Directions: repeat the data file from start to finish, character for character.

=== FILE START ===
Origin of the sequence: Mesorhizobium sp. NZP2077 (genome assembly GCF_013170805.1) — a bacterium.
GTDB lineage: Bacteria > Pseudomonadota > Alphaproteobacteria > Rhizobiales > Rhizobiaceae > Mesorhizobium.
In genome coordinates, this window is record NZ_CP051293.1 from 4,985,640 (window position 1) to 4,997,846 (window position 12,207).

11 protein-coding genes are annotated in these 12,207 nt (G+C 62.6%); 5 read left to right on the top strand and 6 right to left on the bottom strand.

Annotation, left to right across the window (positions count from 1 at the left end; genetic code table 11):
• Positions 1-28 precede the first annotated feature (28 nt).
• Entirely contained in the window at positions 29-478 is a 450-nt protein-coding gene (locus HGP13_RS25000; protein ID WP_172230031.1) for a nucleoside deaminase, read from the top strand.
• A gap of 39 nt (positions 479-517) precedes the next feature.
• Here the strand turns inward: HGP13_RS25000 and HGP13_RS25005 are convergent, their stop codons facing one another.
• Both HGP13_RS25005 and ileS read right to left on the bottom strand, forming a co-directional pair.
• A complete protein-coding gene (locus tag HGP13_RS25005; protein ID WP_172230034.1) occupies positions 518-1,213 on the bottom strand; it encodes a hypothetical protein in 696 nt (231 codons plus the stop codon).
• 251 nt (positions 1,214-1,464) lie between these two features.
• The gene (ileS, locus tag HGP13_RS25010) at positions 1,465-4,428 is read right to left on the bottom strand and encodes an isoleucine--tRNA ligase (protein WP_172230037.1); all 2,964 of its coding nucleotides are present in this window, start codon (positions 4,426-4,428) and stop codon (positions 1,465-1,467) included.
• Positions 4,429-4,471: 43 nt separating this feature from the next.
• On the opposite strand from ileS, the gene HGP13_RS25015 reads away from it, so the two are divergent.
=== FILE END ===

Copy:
Origin of the sequence: Mesorhizobium sp. NZP2077 (genome assembly GCF_013170805.1) — a bacterium.
GTDB lineage: Bacteria > Pseudomonadota > Alphaproteobacteria > Rhizobiales > Rhizobiaceae > Mesorhizobium.
In genome coordinates, this window is record NZ_CP051293.1 from 4,985,640 (window position 1) to 4,997,846 (window position 12,207).

11 protein-coding genes are annotated in these 12,207 nt (G+C 62.6%); 5 read left to right on the top strand and 6 right to left on the bottom strand.

Annotation, left to right across the window (positions count from 1 at the left end; genetic code table 11):
• Positions 1-28 precede the first annotated feature (28 nt).
• Entirely contained in the window at positions 29-478 is a 450-nt protein-coding gene (locus HGP13_RS25000; protein ID WP_172230031.1) for a nucleoside deaminase, read from the top strand.
• A gap of 39 nt (positions 479-517) precedes the next feature.
• Here the strand turns inward: HGP13_RS25000 and HGP13_RS25005 are convergent, their stop codons facing one another.
• Both HGP13_RS25005 and ileS read right to left on the bottom strand, forming a co-directional pair.
• A complete protein-coding gene (locus tag HGP13_RS25005; protein ID WP_172230034.1) occupies positions 518-1,213 on the bottom strand; it encodes a hypothetical protein in 696 nt (231 codons plus the stop codon).
• 251 nt (positions 1,214-1,464) lie between these two features.
• The gene (ileS, locus tag HGP13_RS25010) at positions 1,465-4,428 is read right to left on the bottom strand and encodes an isoleucine--tRNA ligase (protein WP_172230037.1); all 2,964 of its coding nucleotides are present in this window, start codon (positions 4,426-4,428) and stop codon (positions 1,465-1,467) included.
• Positions 4,429-4,471: 43 nt separating this feature from the next.
• On the opposite strand from ileS, the gene HGP13_RS25015 reads away from it, so the two are divergent.